AMD Radeon HD 7750Figure 4: Video card cooler

AMD Radeon HD 7750Figure 5: Video card cooler

In Figure 6, you can see the video card with its cooler removed. It uses a voltage regulator with two phases for the GPU. All coils use ferrite cores and all capacitors are solid.

AMD Radeon HD 7750Figure 6: AMD Radeon HD 7750

AMD Radeon HD 7750Figure 7: Main voltage regulator

The reviewed video card uses four Hynix H5GQ2H24MFR-T2C GDDR5 chips, each one storing 2 Gbit of data, making the 1 GB of memory available on this video card. Each chip is connected to the GPU through a 32-bit lane, creating the 128-bit datapath that is available. These chips can run up to 5 GHz. On this video card, they are accessed at 4.5 GHz, leaving an 11% margin for you to increase the memory clock still within specifications. Of course, you can always try to push the memory clock above its specs. This is the same configuration used on the Radeon HD 7770 GHz Edition.

AMD Radeon HD 7750Figure 6: Memory chips

Before seeing the performance results, let’s recap the main features of this video card.

[nextpage title=”Main Specifications”]

The main specifications for the AMD Radeon HD 7750 reference model include:

  • Graphics chip: Radeon HD 7750 running at 800 MHz
  • Memory: 1 GB GDDR5 memory (128-bit interface) running at 4.5 GHz QDR (Hynix H5GQ2H24MFR-T2C chips)
  • Bus type: PCI Express 3.0 x16
  • Video Connectors: One DVI-D, one HDMI, a
    nd one DisplayPort
  • Video Capture (VIVO): No
  • Cables and adapters that come with this board: NA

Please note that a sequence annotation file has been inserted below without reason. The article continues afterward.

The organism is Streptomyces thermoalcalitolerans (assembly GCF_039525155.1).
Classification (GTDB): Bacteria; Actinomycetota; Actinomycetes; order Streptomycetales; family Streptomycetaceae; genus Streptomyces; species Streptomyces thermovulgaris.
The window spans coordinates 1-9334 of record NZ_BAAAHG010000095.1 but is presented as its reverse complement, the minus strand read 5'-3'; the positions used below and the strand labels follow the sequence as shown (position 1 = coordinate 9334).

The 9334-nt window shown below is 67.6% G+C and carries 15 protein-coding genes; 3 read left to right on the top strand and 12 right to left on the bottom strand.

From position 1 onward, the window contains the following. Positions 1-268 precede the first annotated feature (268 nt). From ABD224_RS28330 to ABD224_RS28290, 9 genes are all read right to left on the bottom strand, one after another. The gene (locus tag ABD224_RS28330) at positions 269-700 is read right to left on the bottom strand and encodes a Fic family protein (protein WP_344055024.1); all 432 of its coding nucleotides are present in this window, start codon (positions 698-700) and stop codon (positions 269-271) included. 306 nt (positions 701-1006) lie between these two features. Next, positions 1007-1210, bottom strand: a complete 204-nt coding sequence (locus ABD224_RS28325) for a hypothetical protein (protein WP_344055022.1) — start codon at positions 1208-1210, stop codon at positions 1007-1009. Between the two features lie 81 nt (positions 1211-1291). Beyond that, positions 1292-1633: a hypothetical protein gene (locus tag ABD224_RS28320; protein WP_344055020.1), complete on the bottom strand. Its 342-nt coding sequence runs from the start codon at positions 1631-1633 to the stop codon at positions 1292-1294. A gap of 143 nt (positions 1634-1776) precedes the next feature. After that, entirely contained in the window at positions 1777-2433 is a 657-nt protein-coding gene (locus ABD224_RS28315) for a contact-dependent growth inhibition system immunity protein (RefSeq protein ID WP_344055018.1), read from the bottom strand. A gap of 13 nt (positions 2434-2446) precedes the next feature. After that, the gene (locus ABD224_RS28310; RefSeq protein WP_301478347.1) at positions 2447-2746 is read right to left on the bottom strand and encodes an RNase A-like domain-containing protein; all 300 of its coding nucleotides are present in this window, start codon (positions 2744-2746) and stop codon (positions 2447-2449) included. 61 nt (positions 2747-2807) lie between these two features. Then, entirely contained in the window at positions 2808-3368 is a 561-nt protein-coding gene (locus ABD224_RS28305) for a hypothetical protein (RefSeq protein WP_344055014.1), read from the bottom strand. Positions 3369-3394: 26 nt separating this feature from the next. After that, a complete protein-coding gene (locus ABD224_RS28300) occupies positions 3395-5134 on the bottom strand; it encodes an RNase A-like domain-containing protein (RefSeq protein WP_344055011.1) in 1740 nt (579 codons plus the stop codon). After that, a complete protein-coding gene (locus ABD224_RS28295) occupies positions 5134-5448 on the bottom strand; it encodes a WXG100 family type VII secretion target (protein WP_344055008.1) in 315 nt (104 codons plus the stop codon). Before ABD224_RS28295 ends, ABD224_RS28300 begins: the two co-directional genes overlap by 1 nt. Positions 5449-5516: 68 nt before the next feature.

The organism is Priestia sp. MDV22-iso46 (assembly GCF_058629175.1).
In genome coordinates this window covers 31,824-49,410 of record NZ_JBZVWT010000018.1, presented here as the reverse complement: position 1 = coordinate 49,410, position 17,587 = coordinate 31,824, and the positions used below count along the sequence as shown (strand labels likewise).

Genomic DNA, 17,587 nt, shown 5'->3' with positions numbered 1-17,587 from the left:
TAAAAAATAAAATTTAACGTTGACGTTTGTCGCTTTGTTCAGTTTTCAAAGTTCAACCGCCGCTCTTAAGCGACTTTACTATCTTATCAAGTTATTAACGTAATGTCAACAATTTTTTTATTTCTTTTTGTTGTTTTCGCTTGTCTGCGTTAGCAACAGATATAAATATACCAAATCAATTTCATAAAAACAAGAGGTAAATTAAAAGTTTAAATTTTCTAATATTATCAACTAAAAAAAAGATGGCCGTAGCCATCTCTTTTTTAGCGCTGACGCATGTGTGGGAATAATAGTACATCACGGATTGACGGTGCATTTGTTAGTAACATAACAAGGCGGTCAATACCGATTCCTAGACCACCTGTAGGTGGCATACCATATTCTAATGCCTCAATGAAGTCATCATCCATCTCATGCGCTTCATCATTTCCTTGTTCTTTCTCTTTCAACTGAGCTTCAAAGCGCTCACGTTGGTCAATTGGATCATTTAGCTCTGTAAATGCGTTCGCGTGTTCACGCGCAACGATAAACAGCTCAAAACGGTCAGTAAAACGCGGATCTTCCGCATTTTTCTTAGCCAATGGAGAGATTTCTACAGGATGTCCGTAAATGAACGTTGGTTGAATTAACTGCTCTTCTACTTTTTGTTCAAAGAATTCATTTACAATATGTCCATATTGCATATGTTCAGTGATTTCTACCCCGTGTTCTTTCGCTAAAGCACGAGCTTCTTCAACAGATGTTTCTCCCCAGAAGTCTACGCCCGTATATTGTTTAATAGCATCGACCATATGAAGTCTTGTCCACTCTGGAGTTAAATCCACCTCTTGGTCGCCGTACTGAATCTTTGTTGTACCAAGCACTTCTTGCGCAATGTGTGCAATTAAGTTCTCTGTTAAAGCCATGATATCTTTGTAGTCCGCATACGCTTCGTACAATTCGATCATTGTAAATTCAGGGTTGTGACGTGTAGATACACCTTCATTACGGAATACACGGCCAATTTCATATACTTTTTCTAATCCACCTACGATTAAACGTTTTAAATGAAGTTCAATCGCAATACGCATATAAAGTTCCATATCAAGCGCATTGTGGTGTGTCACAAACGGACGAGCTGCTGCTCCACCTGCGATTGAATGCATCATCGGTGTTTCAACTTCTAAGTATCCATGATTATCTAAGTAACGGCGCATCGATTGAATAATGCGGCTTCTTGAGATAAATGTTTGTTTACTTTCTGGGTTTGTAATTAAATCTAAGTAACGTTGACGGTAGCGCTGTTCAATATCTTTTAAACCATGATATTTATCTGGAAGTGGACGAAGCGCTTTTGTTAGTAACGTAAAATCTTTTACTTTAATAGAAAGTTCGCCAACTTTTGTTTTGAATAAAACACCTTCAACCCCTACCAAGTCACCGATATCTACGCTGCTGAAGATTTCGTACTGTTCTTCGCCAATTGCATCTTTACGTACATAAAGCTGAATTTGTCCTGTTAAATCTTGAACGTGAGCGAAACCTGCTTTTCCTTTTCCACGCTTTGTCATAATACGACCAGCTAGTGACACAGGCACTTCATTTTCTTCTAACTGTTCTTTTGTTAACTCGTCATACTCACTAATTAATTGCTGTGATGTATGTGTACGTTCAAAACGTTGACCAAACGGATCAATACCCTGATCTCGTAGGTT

• Number of CDs/DVDs that come with this board: NA
  • Games included: NA
  • Programs included: NA
  • More information: https://www.amd.com
  • MSRP in the U.S.: USD 110.00

[nextpage title=”How We Tested”]

During our benchmarking sessions, we used the configuration listed below. Between our benchmarking sessions, the only variable was the video card being tested.

Hardware Configuration

Software Configuration

  • Windows 7 Ultimate 64-bit
  • Video resolution: 2560×1600 @ 60 Hz

Driver Versions

  • AMD video driver version (Radeon HD 6850): Catalyst 12.1
  • AMD video driver version (Radeon HD 7750): 8.923.2
  • NVIDIA video driver version: 285.62
  • Intel Inf driver version:

Software Used

Error Margin

We adopted a 3% error margin. Thus, differences below 3% cannot be considered relevant. In other words, products with a performance difference below 3% should be considered as having similar performance.

[nextpage title=”StarCraft II: Wings of Liberty “]

StarCraft II: Wings of Liberty is a very popular DirectX 9 game that was released in 2010. Though this game uses an old version of DirectX, the number of textures that can be represented on one screen can push most of the top-end graphics cards to their limits. StarCraft II: Wings of Liberty uses its own physics engine that is bound to the CPU and thus does not benefit from PhysX.